There’s no evil developer in the film because I don’t think it’s about a singular person — it’s about a system. I think that people in these systems of power should see the film. Even if they don’t like what they see, I’m excited to get their wheels turning in their minds, change some perspectives and just use this film to be as disruptive as possible.

Miami-made feature film “Mountains,” which explores the effects of gentrification of Miami’s Little Haiti, was honored at the 2024 Film Independent Spirit Awards. Pictured at the event (from left to right) are the film’s producer Robert Colom, lead actor Atibon Nazaire and director Monica Sorelle ’12. (Photo courtesy of Monica Sorelle ’12)

From watching the Film Independent Spirit Awards as a teenager to being recognized with the Someone to Watch Award during the 2024 ceremony. What are your plans for the future following this full circle moment?

The Film Independent Spirit Awards are like my Oscars. I’ve always had an interest in independent filmmaking and was always intrigued by the films that I was exposed to through the awards. To now be an honoree is something that I’ve always dreamed of. When making Mountains, I wasn’t even sure anyone would see it. From premiering at the 2023 Tribeca Festival in New York City to making its international debut at the Toronto International Film Festival in Canada in September and being this low budget underdog in the independent film sphere that still got nominated is still shocking to me.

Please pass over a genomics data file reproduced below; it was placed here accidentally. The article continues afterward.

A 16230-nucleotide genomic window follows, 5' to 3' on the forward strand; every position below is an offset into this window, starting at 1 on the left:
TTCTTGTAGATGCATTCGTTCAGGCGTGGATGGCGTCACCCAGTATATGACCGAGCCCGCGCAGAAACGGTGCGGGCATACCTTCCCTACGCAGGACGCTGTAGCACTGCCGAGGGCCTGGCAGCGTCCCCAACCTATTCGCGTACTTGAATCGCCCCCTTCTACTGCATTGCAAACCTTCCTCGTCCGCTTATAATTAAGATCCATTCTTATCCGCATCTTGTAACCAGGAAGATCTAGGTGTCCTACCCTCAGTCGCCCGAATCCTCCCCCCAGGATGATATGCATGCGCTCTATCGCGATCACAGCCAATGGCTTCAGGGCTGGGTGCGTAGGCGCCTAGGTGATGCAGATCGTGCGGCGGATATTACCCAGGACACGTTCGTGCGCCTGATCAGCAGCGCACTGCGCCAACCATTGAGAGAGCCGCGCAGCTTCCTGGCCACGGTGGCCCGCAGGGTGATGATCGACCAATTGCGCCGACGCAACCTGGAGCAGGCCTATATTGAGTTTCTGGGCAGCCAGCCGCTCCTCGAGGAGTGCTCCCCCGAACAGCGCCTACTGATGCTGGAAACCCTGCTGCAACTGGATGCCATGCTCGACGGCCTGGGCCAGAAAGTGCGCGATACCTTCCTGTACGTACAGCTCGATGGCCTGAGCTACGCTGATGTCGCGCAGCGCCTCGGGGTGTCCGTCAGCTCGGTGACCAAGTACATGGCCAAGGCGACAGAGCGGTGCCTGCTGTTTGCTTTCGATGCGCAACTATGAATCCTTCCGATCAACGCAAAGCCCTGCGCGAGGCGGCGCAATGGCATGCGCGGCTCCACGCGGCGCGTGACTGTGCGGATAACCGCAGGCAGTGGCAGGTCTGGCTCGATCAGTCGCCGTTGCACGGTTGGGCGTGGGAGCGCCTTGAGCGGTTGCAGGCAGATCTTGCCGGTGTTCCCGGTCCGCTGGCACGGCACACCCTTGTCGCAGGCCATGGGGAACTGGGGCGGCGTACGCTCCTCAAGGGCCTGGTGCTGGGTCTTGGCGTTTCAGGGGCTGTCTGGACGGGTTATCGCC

We’re continuing our film festival run and working on getting Mountains in theaters. My focus is to continue making films as a writer, director and producer that are specific to South Florida, immigrant or first-generation kids, and the forces that are influencing how we live and how we rebel against them.


Catch the screening of Mountains at the Enzian Theatre Saturday, April 20, as part of the 2024 Florida Film Festival. The film is set to premiere at 12:45 p.m.